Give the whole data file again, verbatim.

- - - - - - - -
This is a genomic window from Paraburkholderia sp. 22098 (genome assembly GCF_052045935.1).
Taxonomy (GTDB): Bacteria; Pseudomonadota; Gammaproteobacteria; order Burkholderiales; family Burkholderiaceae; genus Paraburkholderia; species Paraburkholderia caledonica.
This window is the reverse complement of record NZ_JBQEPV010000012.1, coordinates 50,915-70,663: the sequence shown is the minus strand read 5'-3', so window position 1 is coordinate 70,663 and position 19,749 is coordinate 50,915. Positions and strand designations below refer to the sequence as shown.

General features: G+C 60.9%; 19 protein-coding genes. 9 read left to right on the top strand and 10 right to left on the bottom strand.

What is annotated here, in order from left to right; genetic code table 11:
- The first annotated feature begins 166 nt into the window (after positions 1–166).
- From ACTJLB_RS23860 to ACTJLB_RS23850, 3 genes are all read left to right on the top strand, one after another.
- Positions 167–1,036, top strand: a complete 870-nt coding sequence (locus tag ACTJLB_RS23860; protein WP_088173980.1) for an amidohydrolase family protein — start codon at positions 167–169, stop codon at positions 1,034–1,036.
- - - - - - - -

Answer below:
This is a genomic window from Paraburkholderia sp. 22098 (genome assembly GCF_052045935.1).
Taxonomy (GTDB): Bacteria; Pseudomonadota; Gammaproteobacteria; order Burkholderiales; family Burkholderiaceae; genus Paraburkholderia; species Paraburkholderia caledonica.
This window is the reverse complement of record NZ_JBQEPV010000012.1, coordinates 50,915-70,663: the sequence shown is the minus strand read 5'-3', so window position 1 is coordinate 70,663 and position 19,749 is coordinate 50,915. Positions and strand designations below refer to the sequence as shown.

General features: G+C 60.9%; 19 protein-coding genes. 9 read left to right on the top strand and 10 right to left on the bottom strand.

What is annotated here, in order from left to right; genetic code table 11:
- The first annotated feature begins 166 nt into the window (after positions 1–166).
- From ACTJLB_RS23860 to ACTJLB_RS23850, 3 genes are all read left to right on the top strand, one after another.
- Positions 167–1,036, top strand: a complete 870-nt coding sequence (locus tag ACTJLB_RS23860; protein WP_088173980.1) for an amidohydrolase family protein — start codon at positions 167–169, stop codon at positions 1,034–1,036.